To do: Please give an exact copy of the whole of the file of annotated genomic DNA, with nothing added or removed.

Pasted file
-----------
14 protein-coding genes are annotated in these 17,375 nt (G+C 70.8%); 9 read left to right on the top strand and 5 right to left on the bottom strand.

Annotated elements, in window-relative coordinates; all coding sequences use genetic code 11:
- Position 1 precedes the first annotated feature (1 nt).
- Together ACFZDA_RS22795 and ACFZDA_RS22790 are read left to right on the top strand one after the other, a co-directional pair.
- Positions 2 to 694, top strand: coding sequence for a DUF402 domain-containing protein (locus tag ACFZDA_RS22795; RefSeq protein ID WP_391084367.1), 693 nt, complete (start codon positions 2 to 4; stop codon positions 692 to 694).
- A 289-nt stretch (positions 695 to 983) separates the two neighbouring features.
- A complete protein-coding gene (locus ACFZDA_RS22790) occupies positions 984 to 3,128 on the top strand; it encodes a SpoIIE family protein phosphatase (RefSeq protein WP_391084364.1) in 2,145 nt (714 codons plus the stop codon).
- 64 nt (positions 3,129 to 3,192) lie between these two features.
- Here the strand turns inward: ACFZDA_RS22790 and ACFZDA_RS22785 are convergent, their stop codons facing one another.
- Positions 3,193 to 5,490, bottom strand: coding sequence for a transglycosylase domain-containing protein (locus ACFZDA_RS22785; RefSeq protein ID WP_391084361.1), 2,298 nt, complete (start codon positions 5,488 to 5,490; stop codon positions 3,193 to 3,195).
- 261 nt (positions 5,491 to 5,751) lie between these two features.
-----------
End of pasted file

14 protein-coding genes are annotated in these 17,375 nt (G+C 70.8%); 9 read left to right on the top strand and 5 right to left on the bottom strand.

Annotated elements, in window-relative coordinates; all coding sequences use genetic code 11:
- Position 1 precedes the first annotated feature (1 nt).
- Together ACFZDA_RS22795 and ACFZDA_RS22790 are read left to right on the top strand one after the other, a co-directional pair.
- Positions 2 to 694, top strand: coding sequence for a DUF402 domain-containing protein (locus tag ACFZDA_RS22795; RefSeq protein ID WP_391084367.1), 693 nt, complete (start codon positions 2 to 4; stop codon positions 692 to 694).
- A 289-nt stretch (positions 695 to 983) separates the two neighbouring features.
- A complete protein-coding gene (locus ACFZDA_RS22790) occupies positions 984 to 3,128 on the top strand; it encodes a SpoIIE family protein phosphatase (RefSeq protein WP_391084364.1) in 2,145 nt (714 codons plus the stop codon).
- 64 nt (positions 3,129 to 3,192) lie between these two features.
- Here the strand turns inward: ACFZDA_RS22790 and ACFZDA_RS22785 are convergent, their stop codons facing one another.
- Positions 3,193 to 5,490, bottom strand: coding sequence for a transglycosylase domain-containing protein (locus ACFZDA_RS22785; RefSeq protein ID WP_391084361.1), 2,298 nt, complete (start codon positions 5,488 to 5,490; stop codon positions 3,193 to 3,195).
- 261 nt (positions 5,491 to 5,751) lie between these two features.